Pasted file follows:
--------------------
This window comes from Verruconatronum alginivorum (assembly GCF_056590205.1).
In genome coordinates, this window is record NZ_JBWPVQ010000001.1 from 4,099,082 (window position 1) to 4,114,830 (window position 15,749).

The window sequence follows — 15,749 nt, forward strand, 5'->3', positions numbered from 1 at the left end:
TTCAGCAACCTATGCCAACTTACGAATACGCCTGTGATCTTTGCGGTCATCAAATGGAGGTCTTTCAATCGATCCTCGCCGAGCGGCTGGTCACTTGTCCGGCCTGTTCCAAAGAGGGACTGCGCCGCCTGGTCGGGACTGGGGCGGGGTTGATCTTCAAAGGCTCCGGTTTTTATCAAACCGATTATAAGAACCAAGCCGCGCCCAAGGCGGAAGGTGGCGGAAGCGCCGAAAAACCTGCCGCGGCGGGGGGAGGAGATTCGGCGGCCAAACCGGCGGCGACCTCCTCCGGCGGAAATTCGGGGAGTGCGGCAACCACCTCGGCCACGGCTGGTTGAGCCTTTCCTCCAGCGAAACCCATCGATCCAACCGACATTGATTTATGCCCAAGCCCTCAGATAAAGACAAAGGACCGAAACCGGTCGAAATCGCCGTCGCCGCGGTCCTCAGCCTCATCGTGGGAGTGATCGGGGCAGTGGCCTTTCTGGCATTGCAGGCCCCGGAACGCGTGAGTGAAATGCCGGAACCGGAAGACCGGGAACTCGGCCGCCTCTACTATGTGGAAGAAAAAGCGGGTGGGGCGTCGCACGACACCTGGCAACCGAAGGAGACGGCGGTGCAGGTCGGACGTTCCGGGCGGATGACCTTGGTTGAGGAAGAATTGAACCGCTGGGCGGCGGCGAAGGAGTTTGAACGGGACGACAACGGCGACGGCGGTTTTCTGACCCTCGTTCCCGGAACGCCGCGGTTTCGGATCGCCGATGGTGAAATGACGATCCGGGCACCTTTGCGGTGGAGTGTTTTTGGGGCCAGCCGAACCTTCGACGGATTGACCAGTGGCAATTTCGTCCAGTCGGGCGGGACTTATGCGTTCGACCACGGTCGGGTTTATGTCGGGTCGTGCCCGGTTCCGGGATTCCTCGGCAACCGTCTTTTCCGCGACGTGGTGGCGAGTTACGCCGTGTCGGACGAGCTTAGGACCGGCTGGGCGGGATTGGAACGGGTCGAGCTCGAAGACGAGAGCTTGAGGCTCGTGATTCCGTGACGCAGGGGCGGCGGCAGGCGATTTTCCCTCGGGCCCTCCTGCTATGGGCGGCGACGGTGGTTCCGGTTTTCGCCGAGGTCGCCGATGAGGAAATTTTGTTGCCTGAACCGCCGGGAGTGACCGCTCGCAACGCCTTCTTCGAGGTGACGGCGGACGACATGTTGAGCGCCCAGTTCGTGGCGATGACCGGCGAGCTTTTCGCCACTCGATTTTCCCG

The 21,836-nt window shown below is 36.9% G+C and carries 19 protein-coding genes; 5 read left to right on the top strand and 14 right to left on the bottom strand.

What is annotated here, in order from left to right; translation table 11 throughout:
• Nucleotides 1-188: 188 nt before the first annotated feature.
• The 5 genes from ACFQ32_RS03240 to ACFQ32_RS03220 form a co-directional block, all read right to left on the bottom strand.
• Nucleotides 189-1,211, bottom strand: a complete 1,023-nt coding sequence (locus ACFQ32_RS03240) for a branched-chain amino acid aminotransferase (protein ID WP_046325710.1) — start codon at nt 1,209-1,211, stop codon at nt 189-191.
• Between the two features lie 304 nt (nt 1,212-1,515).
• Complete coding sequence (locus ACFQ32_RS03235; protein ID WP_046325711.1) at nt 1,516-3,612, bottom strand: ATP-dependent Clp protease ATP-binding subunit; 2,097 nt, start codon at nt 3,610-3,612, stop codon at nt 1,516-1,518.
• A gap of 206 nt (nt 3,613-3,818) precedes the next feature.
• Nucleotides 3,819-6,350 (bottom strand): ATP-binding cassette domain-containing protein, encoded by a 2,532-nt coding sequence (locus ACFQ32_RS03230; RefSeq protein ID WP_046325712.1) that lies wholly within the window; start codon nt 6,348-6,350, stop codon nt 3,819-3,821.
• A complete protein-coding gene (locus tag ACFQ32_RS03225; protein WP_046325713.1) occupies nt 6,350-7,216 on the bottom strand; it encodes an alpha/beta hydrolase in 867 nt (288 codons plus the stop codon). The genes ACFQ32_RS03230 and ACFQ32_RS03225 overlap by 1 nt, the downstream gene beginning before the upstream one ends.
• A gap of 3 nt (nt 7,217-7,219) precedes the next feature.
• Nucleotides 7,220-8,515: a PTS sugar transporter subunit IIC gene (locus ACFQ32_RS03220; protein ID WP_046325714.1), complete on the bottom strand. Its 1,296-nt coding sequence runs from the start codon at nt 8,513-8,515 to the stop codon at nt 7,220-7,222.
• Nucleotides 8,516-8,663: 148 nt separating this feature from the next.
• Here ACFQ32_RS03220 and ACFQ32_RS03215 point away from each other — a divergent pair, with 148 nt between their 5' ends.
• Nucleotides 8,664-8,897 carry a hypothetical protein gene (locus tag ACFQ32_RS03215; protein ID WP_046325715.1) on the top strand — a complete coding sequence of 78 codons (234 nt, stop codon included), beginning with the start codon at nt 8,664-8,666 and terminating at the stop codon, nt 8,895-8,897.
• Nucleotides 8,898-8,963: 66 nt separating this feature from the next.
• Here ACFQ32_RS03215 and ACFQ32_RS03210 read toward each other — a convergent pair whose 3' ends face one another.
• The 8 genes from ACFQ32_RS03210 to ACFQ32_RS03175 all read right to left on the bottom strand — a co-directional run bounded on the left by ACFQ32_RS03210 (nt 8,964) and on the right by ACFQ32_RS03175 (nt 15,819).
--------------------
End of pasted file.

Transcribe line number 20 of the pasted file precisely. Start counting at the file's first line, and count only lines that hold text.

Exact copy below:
• Nucleotides 8,898-8,963: 66 nt separating this feature from the next.